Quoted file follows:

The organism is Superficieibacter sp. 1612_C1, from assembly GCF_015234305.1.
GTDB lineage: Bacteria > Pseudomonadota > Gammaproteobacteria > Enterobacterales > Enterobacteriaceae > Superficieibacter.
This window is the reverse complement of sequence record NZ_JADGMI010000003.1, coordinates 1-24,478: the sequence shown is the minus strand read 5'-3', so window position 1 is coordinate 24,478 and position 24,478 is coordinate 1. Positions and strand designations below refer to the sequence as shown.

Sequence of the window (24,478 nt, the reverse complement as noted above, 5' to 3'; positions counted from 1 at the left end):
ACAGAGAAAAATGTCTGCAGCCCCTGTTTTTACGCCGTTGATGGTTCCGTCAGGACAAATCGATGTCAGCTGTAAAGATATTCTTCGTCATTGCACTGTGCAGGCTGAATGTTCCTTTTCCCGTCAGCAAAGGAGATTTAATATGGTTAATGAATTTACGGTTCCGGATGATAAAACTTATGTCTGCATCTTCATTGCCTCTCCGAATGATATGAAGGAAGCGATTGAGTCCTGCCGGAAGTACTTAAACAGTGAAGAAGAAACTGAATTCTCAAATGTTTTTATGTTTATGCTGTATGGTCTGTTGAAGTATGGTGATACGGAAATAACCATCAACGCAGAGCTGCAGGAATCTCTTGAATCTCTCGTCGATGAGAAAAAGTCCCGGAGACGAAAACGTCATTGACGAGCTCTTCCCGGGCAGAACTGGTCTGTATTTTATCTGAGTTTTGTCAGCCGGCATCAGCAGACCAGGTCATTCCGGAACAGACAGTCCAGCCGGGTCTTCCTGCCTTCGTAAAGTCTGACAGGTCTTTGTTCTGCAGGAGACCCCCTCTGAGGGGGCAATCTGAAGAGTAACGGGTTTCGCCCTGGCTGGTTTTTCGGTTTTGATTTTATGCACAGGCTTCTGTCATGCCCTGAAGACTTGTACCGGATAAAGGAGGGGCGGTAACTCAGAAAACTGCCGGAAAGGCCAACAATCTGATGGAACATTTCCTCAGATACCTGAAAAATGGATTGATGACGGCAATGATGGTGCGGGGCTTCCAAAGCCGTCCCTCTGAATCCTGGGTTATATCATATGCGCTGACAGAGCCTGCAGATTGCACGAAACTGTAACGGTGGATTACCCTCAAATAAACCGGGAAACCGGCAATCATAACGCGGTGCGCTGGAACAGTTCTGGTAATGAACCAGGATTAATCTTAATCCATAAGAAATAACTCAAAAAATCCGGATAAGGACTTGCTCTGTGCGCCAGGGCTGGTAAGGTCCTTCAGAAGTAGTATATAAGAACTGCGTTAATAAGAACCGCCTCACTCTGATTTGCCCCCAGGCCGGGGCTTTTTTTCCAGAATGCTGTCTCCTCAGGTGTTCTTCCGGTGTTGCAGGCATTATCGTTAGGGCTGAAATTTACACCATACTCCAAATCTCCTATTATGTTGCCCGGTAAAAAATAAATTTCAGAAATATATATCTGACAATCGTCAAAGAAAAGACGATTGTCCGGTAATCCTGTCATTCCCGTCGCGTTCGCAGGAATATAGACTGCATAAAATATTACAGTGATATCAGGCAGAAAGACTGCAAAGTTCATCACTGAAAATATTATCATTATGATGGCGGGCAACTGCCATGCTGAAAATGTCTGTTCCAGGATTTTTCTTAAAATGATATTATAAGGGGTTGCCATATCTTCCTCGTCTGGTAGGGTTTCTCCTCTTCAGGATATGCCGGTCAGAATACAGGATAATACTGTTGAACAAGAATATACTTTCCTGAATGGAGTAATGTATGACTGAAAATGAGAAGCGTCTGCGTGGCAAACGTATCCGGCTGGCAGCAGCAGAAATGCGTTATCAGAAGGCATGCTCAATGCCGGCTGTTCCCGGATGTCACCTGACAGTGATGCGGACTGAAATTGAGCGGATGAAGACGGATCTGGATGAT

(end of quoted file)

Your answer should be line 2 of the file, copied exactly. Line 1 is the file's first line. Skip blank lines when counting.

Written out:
GTDB lineage: Bacteria > Pseudomonadota > Gammaproteobacteria > Enterobacterales > Enterobacteriaceae > Superficieibacter.